The following documents will be used to identify risks in the project:
- Scope Management Plan
- Communication Management Plan
- Human resource management plan
- Corporate practices
- Materials and documents for the processes
The techniques that will be used to identify the risks are:
- View Documentation
- Information gathering techniques
- Analysis of checklists
- Assumption analysis
- Graphical presentation techniques
- Analysis of strengths and weaknesses
- Expert evaluation
Identified risks are entered in a project risk register.
Qualitative risk analysis
Qualitative risk analysis assesses the priority of the risks identified and recorded in the register, taking into account the likelihood of the risk occurring, the degree of impact on the project objectives, as well as other factors such as response time, accepted risk tolerance, and accepted constraints of the project - price, plan - schedule, scope, and quality. Reference: “Project risk management“, https://bvop.org/learn/pmriskmanagement/
Qualitative risk analysis will be performed throughout the project to keep up-to-date with changes in project risks. Qualitative risk analysis can proceed to quantitative analysis or directly to response planning.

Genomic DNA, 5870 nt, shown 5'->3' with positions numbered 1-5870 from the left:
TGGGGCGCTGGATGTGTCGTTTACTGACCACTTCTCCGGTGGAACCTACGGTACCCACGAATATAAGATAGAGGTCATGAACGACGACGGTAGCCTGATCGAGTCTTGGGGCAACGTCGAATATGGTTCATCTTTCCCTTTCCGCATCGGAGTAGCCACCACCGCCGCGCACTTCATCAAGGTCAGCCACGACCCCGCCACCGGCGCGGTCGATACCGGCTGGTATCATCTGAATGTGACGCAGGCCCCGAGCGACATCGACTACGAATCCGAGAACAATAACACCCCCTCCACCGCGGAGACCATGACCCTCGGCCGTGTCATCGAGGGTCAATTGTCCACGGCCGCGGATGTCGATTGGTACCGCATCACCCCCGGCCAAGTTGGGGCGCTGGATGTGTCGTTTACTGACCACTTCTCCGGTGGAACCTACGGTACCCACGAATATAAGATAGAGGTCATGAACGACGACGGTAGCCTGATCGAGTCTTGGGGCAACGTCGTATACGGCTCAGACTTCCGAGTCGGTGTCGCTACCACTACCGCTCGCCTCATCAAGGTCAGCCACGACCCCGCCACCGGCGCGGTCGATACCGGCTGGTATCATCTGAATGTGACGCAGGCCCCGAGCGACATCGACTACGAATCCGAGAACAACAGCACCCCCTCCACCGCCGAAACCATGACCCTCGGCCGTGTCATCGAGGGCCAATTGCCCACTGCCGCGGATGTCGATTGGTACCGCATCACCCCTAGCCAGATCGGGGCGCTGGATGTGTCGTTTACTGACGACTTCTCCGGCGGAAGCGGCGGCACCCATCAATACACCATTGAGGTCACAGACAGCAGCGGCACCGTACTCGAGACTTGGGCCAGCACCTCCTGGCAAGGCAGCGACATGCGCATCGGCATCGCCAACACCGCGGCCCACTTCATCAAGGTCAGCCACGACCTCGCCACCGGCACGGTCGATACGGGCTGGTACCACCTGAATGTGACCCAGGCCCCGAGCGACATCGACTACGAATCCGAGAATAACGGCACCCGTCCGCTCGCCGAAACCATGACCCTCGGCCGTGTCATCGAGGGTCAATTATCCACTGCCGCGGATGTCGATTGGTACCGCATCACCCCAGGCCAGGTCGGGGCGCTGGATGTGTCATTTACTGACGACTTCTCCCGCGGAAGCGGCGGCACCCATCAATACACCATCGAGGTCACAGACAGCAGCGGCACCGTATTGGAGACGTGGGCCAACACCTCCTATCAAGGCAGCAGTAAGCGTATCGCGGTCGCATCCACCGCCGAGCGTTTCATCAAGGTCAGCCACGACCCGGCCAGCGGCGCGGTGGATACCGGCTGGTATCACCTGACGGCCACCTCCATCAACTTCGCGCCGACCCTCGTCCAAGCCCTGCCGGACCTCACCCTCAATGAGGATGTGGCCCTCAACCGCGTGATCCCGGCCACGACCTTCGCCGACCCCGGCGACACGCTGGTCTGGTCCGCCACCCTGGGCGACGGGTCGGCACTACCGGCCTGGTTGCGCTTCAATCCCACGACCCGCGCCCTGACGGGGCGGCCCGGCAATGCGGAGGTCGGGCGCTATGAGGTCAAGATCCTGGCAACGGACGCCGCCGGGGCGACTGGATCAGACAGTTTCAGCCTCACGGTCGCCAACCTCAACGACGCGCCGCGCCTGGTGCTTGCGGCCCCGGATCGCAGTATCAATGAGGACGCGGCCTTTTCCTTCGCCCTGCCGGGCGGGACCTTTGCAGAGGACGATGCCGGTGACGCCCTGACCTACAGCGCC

The qualitative risk analysis is registered in the risk register.
Quantitative risk analysis
The quantitative analysis is performed on the risks that are prioritized in the qualitative analysis as significant for the successful implementation of the project. Through this process, numerical expressions of the effect of the occurrence of the risks are given - for a specific risk or in general. Quantitative information provides input to risk management decisions.
Quantitative analysis should be repeated after response planning and also during risk monitoring and control.
The quantitative risk analysis is registered in the risk register. Read more: “What is Project Risk Management“, https://www.policymatters.net/what-is-project-risk-management/